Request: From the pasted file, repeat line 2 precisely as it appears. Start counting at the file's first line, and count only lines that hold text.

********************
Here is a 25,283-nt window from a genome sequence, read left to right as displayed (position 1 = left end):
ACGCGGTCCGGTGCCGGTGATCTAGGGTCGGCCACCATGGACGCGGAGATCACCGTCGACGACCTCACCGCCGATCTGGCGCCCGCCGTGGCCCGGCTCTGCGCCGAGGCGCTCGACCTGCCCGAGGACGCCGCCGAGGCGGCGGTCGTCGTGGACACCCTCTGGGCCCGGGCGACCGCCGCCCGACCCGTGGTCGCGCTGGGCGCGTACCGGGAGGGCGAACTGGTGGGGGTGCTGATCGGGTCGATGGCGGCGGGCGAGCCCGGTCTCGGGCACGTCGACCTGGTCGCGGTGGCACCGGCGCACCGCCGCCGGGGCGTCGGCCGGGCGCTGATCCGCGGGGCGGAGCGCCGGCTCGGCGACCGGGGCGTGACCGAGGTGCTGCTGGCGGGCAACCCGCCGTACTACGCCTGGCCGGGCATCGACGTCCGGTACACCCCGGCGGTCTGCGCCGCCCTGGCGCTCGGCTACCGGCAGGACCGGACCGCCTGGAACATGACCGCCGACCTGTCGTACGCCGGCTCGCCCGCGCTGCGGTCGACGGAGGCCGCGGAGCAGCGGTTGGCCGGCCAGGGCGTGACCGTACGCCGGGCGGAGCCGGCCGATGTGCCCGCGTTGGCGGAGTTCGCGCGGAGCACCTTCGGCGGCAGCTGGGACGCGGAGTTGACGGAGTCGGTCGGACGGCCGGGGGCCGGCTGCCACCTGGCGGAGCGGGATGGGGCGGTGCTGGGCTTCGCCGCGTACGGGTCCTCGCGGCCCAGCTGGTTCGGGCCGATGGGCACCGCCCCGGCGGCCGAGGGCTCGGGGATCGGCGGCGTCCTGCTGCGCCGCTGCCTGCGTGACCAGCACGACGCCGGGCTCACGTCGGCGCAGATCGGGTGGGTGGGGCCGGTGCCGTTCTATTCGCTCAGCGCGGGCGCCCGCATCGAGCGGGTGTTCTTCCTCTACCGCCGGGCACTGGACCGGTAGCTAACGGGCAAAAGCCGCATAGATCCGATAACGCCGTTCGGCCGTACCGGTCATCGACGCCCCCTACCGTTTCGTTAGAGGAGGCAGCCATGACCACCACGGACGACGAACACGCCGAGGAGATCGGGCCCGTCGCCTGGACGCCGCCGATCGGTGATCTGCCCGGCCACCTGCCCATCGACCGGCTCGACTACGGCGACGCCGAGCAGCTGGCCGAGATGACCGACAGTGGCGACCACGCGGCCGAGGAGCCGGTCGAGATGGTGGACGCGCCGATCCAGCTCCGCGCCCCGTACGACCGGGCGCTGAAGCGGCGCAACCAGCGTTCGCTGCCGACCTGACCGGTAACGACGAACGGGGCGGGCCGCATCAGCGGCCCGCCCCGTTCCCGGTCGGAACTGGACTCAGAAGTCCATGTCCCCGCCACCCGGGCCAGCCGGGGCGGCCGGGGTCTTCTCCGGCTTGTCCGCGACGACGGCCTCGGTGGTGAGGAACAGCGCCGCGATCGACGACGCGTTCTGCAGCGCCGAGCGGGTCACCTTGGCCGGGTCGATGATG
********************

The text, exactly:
ACGCGGTCCGGTGCCGGTGATCTAGGGTCGGCCACCATGGACGCGGAGATCACCGTCGACGACCTCACCGCCGATCTGGCGCCCGCCGTGGCCCGGCTCTGCGCCGAGGCGCTCGACCTGCCCGAGGACGCCGCCGAGGCGGCGGTCGTCGTGGACACCCTCTGGGCCCGGGCGACCGCCGCCCGACCCGTGGTCGCGCTGGGCGCGTACCGGGAGGGCGAACTGGTGGGGGTGCTGATCGGGTCGATGGCGGCGGGCGAGCCCGGTCTCGGGCACGTCGACCTGGTCGCGGTGGCACCGGCGCACCGCCGCCGGGGCGTCGGCCGGGCGCTGATCCGCGGGGCGGAGCGCCGGCTCGGCGACCGGGGCGTGACCGAGGTGCTGCTGGCGGGCAACCCGCCGTACTACGCCTGGCCGGGCATCGACGTCCGGTACACCCCGGCGGTCTGCGCCGCCCTGGCGCTCGGCTACCGGCAGGACCGGACCGCCTGGAACATGACCGCCGACCTGTCGTACGCCGGCTCGCCCGCGCTGCGGTCGACGGAGGCCGCGGAGCAGCGGTTGGCCGGCCAGGGCGTGACCGTACGCCGGGCGGAGCCGGCCGATGTGCCCGCGTTGGCGGAGTTCGCGCGGAGCACCTTCGGCGGCAGCTGGGACGCGGAGTTGACGGAGTCGGTCGGACGGCCGGGGGCCGGCTGCCACCTGGCGGAGCGGGATGGGGCGGTGCTGGGCTTCGCCGCGTACGGGTCCTCGCGGCCCAGCTGGTTCGGGCCGATGGGCACCGCCCCGGCGGCCGAGGGCTCGGGGATCGGCGGCGTCCTGCTGCGCCGCTGCCTGCGTGACCAGCACGACGCCGGGCTCACGTCGGCGCAGATCGGGTGGGTGGGGCCGGTGCCGTTCTATTCGCTCAGCGCGGGCGCCCGCATCGAGCGGGTGTTCTTCCTCTACCGCCGGGCACTGGACCGGTAGCTAACGGGCAAAAGCCGCATAGATCCGATAACGCCGTTCGGCCGTACCGGTCATCGACGCCCCCTACCGTTTCGTTAGAGGAGGCAGCCATGACCACCACGGACGACGAACACGCCGAGGAGATCGGGCCCGTCGCCTGGACGCCGCCGATCGGTGATCTGCCCGGCCACCTGCCCATCGACCGGCTCGACTACGGCGACGCCGAGCAGCTGGCCGAGATGACCGACAGTGGCGACCACGCGGCCGAGGAGCCGGTCGAGATGGTGGACGCGCCGATCCAGCTCCGCGCCCCGTACGACCGGGCGCTGAAGCGGCGCAACCAGCGTTCGCTGCCGACCTGACCGGTAACGACGAACGGGGCGGGCCGCATCAGCGGCCCGCCCCGTTCCCGGTCGGAACTGGACTCAGAAGTCCATGTCCCCGCCACCCGGGCCAGCCGGGGCGGCCGGGGTCTTCTCCGGCTTGTCCGCGACGACGGCCTCGGTGGTGAGGAACAGCGCCGCGATCGACGACGCGTTCTGCAGCGCCGAGCGGGTCACCTTGGCCGGGTCGATGATG